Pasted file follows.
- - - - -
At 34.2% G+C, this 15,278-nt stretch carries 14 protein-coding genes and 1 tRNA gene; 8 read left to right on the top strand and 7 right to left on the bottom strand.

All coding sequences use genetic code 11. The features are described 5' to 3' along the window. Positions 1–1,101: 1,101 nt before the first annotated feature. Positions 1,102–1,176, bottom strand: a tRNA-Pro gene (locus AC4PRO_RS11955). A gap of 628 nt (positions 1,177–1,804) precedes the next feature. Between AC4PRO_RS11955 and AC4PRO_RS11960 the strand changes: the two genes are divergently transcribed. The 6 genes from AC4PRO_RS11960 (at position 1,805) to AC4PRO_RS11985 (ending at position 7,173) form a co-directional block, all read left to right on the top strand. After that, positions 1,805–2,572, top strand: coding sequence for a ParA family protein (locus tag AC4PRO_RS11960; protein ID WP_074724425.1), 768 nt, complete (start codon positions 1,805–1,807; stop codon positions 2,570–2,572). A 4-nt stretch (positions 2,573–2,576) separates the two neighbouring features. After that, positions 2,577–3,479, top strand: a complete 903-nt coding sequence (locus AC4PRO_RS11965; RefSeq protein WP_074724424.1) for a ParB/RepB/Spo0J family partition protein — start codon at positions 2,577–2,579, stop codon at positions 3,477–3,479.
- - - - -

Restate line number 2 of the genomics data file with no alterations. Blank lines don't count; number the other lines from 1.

All coding sequences use genetic code 11. The features are described 5' to 3' along the window. Positions 1–1,101: 1,101 nt before the first annotated feature. Positions 1,102–1,176, bottom strand: a tRNA-Pro gene (locus AC4PRO_RS11955). A gap of 628 nt (positions 1,177–1,804) precedes the next feature. Between AC4PRO_RS11955 and AC4PRO_RS11960 the strand changes: the two genes are divergently transcribed. The 6 genes from AC4PRO_RS11960 (at position 1,805) to AC4PRO_RS11985 (ending at position 7,173) form a co-directional block, all read left to right on the top strand. After that, positions 1,805–2,572, top strand: coding sequence for a ParA family protein (locus tag AC4PRO_RS11960; protein ID WP_074724425.1), 768 nt, complete (start codon positions 1,805–1,807; stop codon positions 2,570–2,572). A 4-nt stretch (positions 2,573–2,576) separates the two neighbouring features. After that, positions 2,577–3,479, top strand: a complete 903-nt coding sequence (locus AC4PRO_RS11965; RefSeq protein WP_074724424.1) for a ParB/RepB/Spo0J family partition protein — start codon at positions 2,577–2,579, stop codon at positions 3,477–3,479.